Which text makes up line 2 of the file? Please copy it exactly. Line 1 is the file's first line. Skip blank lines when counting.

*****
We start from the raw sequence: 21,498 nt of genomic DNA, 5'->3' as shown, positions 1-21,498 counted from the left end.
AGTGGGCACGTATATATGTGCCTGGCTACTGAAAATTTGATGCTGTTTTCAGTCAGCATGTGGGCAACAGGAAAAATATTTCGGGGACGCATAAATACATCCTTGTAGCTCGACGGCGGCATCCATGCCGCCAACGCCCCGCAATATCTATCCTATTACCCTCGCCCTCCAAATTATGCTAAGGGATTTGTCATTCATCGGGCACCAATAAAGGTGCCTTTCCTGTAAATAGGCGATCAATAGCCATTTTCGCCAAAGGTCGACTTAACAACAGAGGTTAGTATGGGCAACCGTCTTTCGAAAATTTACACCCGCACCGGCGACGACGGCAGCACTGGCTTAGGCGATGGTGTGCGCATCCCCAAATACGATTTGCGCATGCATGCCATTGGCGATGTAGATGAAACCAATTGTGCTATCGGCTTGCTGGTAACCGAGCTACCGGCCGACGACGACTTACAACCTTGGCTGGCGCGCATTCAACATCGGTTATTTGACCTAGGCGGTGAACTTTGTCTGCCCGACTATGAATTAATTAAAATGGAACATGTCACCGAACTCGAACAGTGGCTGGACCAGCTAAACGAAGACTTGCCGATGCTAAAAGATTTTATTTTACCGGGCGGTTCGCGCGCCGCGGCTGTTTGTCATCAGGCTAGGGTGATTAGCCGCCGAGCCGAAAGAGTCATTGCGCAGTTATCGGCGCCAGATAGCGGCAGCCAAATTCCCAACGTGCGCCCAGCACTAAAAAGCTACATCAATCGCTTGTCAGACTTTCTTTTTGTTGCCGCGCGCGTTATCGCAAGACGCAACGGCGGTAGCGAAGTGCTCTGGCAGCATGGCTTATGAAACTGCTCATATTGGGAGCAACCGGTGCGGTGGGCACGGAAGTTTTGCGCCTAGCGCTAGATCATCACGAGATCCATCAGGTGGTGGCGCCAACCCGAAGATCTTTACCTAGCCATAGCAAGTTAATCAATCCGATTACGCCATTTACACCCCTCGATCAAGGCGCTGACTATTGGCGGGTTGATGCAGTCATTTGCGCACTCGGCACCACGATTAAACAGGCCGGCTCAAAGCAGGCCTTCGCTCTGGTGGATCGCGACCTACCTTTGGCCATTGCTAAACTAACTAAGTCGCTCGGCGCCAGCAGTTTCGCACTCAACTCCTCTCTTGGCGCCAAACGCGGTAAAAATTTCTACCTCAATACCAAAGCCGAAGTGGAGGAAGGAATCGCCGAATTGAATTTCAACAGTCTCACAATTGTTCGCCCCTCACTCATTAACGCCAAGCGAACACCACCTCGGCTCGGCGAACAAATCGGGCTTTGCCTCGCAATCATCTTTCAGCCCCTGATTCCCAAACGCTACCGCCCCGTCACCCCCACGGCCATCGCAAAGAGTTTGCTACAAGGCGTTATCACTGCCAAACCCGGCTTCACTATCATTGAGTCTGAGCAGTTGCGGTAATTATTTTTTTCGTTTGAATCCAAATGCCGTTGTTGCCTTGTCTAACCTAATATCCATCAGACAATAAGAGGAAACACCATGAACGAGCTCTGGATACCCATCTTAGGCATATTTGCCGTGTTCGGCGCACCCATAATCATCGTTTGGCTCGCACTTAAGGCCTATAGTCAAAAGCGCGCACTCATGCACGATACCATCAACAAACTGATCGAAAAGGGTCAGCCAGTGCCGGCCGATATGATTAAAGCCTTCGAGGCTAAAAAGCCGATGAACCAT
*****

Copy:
AGTGGGCACGTATATATGTGCCTGGCTACTGAAAATTTGATGCTGTTTTCAGTCAGCATGTGGGCAACAGGAAAAATATTTCGGGGACGCATAAATACATCCTTGTAGCTCGACGGCGGCATCCATGCCGCCAACGCCCCGCAATATCTATCCTATTACCCTCGCCCTCCAAATTATGCTAAGGGATTTGTCATTCATCGGGCACCAATAAAGGTGCCTTTCCTGTAAATAGGCGATCAATAGCCATTTTCGCCAAAGGTCGACTTAACAACAGAGGTTAGTATGGGCAACCGTCTTTCGAAAATTTACACCCGCACCGGCGACGACGGCAGCACTGGCTTAGGCGATGGTGTGCGCATCCCCAAATACGATTTGCGCATGCATGCCATTGGCGATGTAGATGAAACCAATTGTGCTATCGGCTTGCTGGTAACCGAGCTACCGGCCGACGACGACTTACAACCTTGGCTGGCGCGCATTCAACATCGGTTATTTGACCTAGGCGGTGAACTTTGTCTGCCCGACTATGAATTAATTAAAATGGAACATGTCACCGAACTCGAACAGTGGCTGGACCAGCTAAACGAAGACTTGCCGATGCTAAAAGATTTTATTTTACCGGGCGGTTCGCGCGCCGCGGCTGTTTGTCATCAGGCTAGGGTGATTAGCCGCCGAGCCGAAAGAGTCATTGCGCAGTTATCGGCGCCAGATAGCGGCAGCCAAATTCCCAACGTGCGCCCAGCACTAAAAAGCTACATCAATCGCTTGTCAGACTTTCTTTTTGTTGCCGCGCGCGTTATCGCAAGACGCAACGGCGGTAGCGAAGTGCTCTGGCAGCATGGCTTATGAAACTGCTCATATTGGGAGCAACCGGTGCGGTGGGCACGGAAGTTTTGCGCCTAGCGCTAGATCATCACGAGATCCATCAGGTGGTGGCGCCAACCCGAAGATCTTTACCTAGCCATAGCAAGTTAATCAATCCGATTACGCCATTTACACCCCTCGATCAAGGCGCTGACTATTGGCGGGTTGATGCAGTCATTTGCGCACTCGGCACCACGATTAAACAGGCCGGCTCAAAGCAGGCCTTCGCTCTGGTGGATCGCGACCTACCTTTGGCCATTGCTAAACTAACTAAGTCGCTCGGCGCCAGCAGTTTCGCACTCAACTCCTCTCTTGGCGCCAAACGCGGTAAAAATTTCTACCTCAATACCAAAGCCGAAGTGGAGGAAGGAATCGCCGAATTGAATTTCAACAGTCTCACAATTGTTCGCCCCTCACTCATTAACGCCAAGCGAACACCACCTCGGCTCGGCGAACAAATCGGGCTTTGCCTCGCAATCATCTTTCAGCCCCTGATTCCCAAACGCTACCGCCCCGTCACCCCCACGGCCATCGCAAAGAGTTTGCTACAAGGCGTTATCACTGCCAAACCCGGCTTCACTATCATTGAGTCTGAGCAGTTGCGGTAATTATTTTTTTCGTTTGAATCCAAATGCCGTTGTTGCCTTGTCTAACCTAATATCCATCAGACAATAAGAGGAAACACCATGAACGAGCTCTGGATACCCATCTTAGGCATATTTGCCGTGTTCGGCGCACCCATAATCATCGTTTGGCTCGCACTTAAGGCCTATAGTCAAAAGCGCGCACTCATGCACGATACCATCAACAAACTGATCGAAAAGGGTCAGCCAGTGCCGGCCGATATGATTAAAGCCTTCGAGGCTAAAAAGCCGATGAACCAT